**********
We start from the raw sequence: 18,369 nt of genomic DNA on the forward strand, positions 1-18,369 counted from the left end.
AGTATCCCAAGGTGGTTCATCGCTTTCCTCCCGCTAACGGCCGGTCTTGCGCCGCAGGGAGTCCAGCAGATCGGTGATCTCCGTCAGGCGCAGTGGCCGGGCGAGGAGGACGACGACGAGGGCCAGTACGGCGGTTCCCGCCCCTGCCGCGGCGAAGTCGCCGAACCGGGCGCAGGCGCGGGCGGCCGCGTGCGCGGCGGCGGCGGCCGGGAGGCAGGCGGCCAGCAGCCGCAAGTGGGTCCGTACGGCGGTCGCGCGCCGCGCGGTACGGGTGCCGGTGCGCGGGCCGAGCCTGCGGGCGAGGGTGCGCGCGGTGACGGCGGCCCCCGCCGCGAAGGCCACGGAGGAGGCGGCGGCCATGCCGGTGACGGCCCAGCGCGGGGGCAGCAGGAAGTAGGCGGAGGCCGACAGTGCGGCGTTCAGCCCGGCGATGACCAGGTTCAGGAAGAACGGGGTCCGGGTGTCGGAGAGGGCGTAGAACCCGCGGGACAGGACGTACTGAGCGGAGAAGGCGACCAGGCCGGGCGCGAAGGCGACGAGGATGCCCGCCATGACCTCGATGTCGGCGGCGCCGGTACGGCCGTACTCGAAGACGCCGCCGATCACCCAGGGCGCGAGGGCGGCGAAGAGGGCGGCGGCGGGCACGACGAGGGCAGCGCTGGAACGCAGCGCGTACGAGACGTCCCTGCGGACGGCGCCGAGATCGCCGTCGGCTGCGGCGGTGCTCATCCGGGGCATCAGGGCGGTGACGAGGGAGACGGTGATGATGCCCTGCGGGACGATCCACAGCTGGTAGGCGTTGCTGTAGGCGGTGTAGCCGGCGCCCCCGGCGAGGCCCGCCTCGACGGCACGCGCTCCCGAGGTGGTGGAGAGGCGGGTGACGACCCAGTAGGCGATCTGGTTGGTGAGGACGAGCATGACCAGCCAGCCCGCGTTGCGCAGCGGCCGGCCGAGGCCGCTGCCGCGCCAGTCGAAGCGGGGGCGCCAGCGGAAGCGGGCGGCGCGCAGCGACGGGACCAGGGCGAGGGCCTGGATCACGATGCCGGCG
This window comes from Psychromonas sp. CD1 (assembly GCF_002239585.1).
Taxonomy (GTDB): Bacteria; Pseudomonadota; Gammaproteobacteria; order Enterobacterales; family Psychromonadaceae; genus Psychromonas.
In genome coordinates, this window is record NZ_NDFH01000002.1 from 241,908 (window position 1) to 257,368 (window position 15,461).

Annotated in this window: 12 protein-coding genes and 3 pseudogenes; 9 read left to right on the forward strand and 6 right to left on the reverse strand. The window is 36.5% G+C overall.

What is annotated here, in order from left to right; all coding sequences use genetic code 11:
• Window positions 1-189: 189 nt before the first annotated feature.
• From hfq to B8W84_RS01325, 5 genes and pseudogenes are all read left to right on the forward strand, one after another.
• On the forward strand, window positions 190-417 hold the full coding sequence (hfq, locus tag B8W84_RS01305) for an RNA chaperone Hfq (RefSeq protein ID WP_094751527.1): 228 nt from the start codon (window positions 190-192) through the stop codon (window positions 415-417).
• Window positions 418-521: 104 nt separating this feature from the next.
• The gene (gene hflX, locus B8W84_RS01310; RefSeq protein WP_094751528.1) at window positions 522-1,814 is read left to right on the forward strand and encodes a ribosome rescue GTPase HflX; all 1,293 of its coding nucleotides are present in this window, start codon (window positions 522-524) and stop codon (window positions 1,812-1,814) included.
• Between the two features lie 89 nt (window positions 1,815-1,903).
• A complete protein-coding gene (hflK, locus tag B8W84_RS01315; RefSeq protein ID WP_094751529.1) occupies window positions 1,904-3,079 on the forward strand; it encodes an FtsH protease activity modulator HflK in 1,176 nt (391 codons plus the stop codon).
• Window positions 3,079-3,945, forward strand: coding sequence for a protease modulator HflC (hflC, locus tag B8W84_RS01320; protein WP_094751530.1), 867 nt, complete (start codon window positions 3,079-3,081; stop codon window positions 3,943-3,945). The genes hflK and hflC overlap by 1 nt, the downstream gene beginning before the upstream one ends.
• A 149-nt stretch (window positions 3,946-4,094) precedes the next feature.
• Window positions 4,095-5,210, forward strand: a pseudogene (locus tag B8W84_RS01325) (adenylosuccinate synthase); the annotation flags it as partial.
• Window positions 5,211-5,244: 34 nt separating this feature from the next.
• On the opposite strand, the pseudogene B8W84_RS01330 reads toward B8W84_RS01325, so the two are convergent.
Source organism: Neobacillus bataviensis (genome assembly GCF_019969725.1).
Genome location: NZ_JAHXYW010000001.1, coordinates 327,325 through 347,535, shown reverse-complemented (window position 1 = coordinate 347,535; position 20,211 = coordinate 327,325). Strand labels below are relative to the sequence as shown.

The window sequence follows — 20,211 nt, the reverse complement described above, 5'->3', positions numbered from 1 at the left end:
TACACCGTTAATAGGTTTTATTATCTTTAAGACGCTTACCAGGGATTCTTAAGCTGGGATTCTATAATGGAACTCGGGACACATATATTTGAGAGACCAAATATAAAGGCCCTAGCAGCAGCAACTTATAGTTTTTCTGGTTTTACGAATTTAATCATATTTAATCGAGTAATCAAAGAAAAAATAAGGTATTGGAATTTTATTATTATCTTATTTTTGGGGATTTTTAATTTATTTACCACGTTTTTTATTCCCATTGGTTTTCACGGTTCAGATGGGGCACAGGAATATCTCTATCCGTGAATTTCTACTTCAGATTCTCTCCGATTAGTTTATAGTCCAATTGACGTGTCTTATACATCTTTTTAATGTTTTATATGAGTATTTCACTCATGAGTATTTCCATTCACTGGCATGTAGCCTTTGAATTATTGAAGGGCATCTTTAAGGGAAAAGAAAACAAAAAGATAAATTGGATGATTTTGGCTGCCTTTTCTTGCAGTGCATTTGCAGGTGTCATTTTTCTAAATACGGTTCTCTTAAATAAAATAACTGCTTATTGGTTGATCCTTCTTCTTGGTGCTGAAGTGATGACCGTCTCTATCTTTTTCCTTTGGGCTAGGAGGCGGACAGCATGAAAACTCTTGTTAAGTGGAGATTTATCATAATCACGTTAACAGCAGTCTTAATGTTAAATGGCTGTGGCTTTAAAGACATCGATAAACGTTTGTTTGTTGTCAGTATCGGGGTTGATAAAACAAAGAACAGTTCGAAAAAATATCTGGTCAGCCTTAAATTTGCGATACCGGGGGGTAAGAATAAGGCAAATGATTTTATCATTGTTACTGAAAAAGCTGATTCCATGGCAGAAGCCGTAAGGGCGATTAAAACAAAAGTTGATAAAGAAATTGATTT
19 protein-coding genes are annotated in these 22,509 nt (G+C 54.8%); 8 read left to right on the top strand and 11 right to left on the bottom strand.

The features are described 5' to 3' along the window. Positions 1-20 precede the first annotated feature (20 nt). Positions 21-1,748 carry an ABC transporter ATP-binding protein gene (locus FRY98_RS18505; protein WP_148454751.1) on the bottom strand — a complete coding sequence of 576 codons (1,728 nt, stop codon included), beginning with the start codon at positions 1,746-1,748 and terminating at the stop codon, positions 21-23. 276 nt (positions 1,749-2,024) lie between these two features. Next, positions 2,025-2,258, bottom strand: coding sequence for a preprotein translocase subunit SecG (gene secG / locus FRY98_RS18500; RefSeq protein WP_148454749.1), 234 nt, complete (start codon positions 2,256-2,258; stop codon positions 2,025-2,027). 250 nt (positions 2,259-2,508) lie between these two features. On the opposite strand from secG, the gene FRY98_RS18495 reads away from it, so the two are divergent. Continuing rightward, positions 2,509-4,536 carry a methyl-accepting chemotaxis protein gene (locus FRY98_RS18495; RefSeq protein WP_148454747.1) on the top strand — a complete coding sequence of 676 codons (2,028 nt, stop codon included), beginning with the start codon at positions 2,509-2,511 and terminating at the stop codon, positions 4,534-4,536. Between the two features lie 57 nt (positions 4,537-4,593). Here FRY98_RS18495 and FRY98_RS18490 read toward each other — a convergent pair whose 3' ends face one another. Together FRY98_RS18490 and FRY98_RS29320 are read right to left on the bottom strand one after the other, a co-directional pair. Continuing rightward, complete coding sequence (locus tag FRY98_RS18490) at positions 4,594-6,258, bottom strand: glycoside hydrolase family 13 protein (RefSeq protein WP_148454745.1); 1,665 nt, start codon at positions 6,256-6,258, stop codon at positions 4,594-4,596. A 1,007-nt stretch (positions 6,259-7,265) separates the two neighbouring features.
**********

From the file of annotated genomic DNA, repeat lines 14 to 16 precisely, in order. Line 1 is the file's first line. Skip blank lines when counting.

• A complete protein-coding gene (hflK, locus tag B8W84_RS01315; RefSeq protein ID WP_094751529.1) occupies window positions 1,904-3,079 on the forward strand; it encodes an FtsH protease activity modulator HflK in 1,176 nt (391 codons plus the stop codon).
• Window positions 3,079-3,945, forward strand: coding sequence for a protease modulator HflC (hflC, locus tag B8W84_RS01320; protein WP_094751530.1), 867 nt, complete (start codon window positions 3,079-3,081; stop codon window positions 3,943-3,945). The genes hflK and hflC overlap by 1 nt, the downstream gene beginning before the upstream one ends.
• A 149-nt stretch (window positions 3,946-4,094) precedes the next feature.